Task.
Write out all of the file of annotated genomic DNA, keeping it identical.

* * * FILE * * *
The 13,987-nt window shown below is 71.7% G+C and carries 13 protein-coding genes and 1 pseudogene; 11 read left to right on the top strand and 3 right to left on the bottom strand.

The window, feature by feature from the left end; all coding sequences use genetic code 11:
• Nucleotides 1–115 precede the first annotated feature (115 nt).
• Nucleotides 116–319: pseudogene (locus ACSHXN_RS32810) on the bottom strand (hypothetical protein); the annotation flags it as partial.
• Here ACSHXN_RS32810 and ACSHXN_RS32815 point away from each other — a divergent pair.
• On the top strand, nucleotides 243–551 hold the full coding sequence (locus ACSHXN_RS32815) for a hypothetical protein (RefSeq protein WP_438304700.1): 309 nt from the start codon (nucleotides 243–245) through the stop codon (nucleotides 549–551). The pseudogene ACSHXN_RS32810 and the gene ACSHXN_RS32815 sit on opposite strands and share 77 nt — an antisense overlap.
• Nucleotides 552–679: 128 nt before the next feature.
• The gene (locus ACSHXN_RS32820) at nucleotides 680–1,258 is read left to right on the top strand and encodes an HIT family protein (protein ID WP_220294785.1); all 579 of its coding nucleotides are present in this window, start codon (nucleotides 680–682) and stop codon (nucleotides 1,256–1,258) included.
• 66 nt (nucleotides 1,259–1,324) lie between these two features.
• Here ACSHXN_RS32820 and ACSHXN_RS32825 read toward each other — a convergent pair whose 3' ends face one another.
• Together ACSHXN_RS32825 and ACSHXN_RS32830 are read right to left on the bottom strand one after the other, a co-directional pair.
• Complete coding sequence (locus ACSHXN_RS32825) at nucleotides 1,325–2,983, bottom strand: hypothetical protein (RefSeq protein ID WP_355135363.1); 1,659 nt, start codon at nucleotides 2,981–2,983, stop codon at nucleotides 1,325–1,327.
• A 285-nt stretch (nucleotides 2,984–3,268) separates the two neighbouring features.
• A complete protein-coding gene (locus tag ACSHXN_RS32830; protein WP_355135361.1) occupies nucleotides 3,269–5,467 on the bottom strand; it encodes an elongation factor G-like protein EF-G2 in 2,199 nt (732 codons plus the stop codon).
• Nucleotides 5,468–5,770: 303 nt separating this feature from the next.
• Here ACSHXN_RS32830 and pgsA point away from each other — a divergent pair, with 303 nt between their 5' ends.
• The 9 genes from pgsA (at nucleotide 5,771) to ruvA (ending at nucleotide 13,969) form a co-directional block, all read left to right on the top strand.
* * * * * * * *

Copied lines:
The 13,987-nt window shown below is 71.7% G+C and carries 13 protein-coding genes and 1 pseudogene; 11 read left to right on the top strand and 3 right to left on the bottom strand.

The window, feature by feature from the left end; all coding sequences use genetic code 11:
• Nucleotides 1–115 precede the first annotated feature (115 nt).
• Nucleotides 116–319: pseudogene (locus ACSHXN_RS32810) on the bottom strand (hypothetical protein); the annotation flags it as partial.
• Here ACSHXN_RS32810 and ACSHXN_RS32815 point away from each other — a divergent pair.
• On the top strand, nucleotides 243–551 hold the full coding sequence (locus ACSHXN_RS32815) for a hypothetical protein (RefSeq protein WP_438304700.1): 309 nt from the start codon (nucleotides 243–245) through the stop codon (nucleotides 549–551). The pseudogene ACSHXN_RS32810 and the gene ACSHXN_RS32815 sit on opposite strands and share 77 nt — an antisense overlap.
• Nucleotides 552–679: 128 nt before the next feature.
• The gene (locus ACSHXN_RS32820) at nucleotides 680–1,258 is read left to right on the top strand and encodes an HIT family protein (protein ID WP_220294785.1); all 579 of its coding nucleotides are present in this window, start codon (nucleotides 680–682) and stop codon (nucleotides 1,256–1,258) included.
• 66 nt (nucleotides 1,259–1,324) lie between these two features.
• Here ACSHXN_RS32820 and ACSHXN_RS32825 read toward each other — a convergent pair whose 3' ends face one another.
• Together ACSHXN_RS32825 and ACSHXN_RS32830 are read right to left on the bottom strand one after the other, a co-directional pair.
• Complete coding sequence (locus ACSHXN_RS32825) at nucleotides 1,325–2,983, bottom strand: hypothetical protein (RefSeq protein ID WP_355135363.1); 1,659 nt, start codon at nucleotides 2,981–2,983, stop codon at nucleotides 1,325–1,327.
• A 285-nt stretch (nucleotides 2,984–3,268) separates the two neighbouring features.
• A complete protein-coding gene (locus tag ACSHXN_RS32830; protein WP_355135361.1) occupies nucleotides 3,269–5,467 on the bottom strand; it encodes an elongation factor G-like protein EF-G2 in 2,199 nt (732 codons plus the stop codon).
• Nucleotides 5,468–5,770: 303 nt separating this feature from the next.
• Here ACSHXN_RS32830 and pgsA point away from each other — a divergent pair, with 303 nt between their 5' ends.
• The 9 genes from pgsA (at nucleotide 5,771) to ruvA (ending at nucleotide 13,969) form a co-directional block, all read left to right on the top strand.